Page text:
People always want to know if Steve, Shalisa, Macho, Malikka, Kurtis, and Fresh are “typical” Philadelphia public high school students.
On one hand, they are anything but. They are distinguished by their remarkable perceptiveness, their uncommon candor, and by their unwavering desire to be heard. It is no simple thing to have a camera crew in your bedroom at 6 am on the first day of school or to commit to posterity video diaries of yourself being rejected from college.
- The cast and partial crew of First Person.
- L-R: Steven Parr, Ben Herold, Shalisa Ousley, Mario Amaro, Malikka Saeed, Kate Slovich, Douglas McLean. Not pictured but present in spirit is Kurtis Graves.
On the other hand, however, these six young people exemplify the ‘typical’ urban teens whose lives and stories are so rarely reflected in the popular media. None were academic all-stars, but all were bright and motivated. All six students wanted to go to college, but each struggled to maintain a consistent focus on the future. And although we have come to casually expect urban teens to exhibit a heroic desire to ‘make it out’ of their communities, these six pursued what is in many ways a more elusive goal: finding a way to balance where they wanted to go with where they come from — the families, neighborhoods, and friends that they knew and loved.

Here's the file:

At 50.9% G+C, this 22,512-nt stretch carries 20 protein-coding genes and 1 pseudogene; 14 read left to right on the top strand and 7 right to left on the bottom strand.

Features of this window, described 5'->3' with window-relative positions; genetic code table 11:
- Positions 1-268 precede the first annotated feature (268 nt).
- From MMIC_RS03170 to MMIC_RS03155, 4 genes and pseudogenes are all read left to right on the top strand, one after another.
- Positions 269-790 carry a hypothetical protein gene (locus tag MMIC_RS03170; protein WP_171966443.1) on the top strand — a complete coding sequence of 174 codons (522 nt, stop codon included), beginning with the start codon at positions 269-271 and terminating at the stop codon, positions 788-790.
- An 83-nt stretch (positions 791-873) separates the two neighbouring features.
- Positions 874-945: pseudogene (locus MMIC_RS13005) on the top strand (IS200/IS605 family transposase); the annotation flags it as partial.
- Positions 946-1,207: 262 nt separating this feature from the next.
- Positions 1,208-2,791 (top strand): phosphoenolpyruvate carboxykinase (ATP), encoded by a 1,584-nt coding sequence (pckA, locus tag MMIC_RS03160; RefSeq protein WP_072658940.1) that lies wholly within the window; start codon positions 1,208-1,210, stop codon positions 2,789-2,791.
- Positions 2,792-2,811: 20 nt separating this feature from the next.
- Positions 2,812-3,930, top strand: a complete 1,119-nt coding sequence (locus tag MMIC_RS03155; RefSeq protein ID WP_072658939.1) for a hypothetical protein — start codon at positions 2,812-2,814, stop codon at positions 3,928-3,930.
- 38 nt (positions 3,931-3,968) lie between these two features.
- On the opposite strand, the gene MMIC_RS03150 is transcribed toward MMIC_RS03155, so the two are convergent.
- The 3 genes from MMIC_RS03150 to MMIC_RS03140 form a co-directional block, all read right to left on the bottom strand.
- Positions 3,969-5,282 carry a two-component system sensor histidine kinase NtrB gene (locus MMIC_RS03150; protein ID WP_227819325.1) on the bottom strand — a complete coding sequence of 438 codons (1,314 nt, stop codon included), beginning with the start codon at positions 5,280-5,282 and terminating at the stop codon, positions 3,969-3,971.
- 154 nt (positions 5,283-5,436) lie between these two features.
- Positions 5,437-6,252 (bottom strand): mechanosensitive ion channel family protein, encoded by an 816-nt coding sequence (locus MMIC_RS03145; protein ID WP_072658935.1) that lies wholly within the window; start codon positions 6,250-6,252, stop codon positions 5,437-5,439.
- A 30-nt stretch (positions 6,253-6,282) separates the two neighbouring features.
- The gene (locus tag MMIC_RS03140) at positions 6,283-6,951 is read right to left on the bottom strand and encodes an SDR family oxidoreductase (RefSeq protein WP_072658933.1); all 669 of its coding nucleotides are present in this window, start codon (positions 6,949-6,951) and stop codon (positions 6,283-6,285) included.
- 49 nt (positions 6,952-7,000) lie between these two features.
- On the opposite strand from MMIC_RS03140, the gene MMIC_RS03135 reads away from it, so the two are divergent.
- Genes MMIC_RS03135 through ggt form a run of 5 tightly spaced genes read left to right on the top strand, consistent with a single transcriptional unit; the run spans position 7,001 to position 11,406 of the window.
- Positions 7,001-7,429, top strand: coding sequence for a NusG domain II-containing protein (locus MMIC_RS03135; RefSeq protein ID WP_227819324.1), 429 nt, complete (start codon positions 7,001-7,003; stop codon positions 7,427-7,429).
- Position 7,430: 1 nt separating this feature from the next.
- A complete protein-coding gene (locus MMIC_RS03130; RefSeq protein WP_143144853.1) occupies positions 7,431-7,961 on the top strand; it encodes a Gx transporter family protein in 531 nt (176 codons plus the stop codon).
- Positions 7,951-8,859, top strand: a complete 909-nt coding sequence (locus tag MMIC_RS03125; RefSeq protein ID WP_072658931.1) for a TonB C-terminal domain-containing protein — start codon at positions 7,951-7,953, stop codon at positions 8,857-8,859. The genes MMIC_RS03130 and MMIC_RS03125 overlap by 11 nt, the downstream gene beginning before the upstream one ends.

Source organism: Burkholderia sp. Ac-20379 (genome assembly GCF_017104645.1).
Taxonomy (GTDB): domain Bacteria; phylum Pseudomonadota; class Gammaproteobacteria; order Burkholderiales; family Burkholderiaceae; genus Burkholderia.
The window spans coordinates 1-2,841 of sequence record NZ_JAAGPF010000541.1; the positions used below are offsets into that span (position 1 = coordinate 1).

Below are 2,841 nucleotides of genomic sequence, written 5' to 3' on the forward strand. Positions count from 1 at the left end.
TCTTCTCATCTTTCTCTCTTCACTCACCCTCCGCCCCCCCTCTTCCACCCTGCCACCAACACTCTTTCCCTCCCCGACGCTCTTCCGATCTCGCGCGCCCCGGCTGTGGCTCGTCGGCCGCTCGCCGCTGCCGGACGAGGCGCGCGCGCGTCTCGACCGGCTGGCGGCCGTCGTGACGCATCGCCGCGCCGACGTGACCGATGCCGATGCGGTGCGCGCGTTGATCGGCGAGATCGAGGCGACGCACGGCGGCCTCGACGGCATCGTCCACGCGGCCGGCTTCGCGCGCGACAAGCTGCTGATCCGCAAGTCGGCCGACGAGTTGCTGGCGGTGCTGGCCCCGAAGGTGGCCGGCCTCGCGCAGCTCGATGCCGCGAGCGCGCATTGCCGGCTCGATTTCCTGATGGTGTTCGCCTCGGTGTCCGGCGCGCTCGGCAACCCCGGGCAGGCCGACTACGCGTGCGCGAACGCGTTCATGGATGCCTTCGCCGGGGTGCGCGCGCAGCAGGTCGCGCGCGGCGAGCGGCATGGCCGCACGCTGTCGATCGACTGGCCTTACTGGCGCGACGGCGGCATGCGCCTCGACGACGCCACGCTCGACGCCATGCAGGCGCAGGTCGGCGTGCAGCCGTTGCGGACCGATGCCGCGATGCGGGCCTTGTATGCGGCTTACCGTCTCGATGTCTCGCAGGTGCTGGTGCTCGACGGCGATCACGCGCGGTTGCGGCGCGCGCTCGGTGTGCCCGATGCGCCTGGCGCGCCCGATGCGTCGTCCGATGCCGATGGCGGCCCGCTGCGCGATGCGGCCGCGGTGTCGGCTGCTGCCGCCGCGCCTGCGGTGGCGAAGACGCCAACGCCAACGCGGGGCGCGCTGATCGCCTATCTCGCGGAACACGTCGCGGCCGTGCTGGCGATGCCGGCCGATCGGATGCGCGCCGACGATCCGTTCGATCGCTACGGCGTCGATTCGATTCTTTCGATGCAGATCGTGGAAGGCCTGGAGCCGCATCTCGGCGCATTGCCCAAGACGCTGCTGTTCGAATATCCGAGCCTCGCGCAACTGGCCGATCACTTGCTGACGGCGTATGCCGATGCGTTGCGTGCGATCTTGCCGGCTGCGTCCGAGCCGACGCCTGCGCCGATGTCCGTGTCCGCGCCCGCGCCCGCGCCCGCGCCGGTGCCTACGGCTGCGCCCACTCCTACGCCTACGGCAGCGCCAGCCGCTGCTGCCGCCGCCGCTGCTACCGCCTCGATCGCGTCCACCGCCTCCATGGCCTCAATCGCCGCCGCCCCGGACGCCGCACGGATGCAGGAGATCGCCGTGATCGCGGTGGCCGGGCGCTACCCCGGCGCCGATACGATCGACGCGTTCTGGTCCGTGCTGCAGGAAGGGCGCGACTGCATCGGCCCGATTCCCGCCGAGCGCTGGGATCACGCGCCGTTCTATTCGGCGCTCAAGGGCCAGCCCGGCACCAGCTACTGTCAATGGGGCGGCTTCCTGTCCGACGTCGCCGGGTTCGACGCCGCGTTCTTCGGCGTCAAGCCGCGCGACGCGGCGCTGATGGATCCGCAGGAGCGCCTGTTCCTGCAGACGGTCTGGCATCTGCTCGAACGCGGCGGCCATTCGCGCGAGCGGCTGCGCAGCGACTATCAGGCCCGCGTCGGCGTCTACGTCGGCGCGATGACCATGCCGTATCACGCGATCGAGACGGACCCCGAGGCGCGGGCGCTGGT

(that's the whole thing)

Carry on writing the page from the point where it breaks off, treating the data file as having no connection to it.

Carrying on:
In the middle class suburbs I come from, students like these stumble into state schools. Life happens, and we get confused, and we mess up. But when we fall down, it seems there is a large safety net to catch us and a long line of supporters to help get us back on track.
These kids never seemed to have that luxury. When they faced the everyday struggles that urban teens confront all the time, and when they got confused and stumbled, they quickly fell behind. It often seemed impossible for them to find their way back on to the path to college. Their struggles speak to the failure of a system that is more proficient at extinguishing dreams than nurturing them. For me, it was incredibly disheartening to watch as none of the students in First Person made it into a four-year college. I think many viewers will share that reaction as they watch the film.
- Director Benjamin Herold during a First Person planning meeting.
That is why the ways in which this film is used is so important. There is no shortage of documentaries about the teachers, principals, programs, and filmmakers trying to ’save’ urban public high school students. Too often, these films use the lives of inner city teens as mere backdrops, choosing to instead tell the stories of outside interventions intended to help young people overcome supposed deficiencies in themselves, their families, and their communities.
It should be no surprise, then, that we seem less and less able to connect with real youth in their real life struggles. We too often fail to acknowledge the emotional dynamics or the structural forces at play in their lives, leaving them alone to navigate an escalating series of treacherous decisions. With this film, I wanted to provide a window into how urban public high school students experience the path to college. I wanted them to tell their stories in their own words and to explore this process through their own eyes. If I have done my job well, First Person will help the general public to understand just how rocky the path from urban public high schools on to college is, and it will also help to make that path a little less rocky for a new generation of students just getting ready to pursue their own dreams of college.
Director, First Person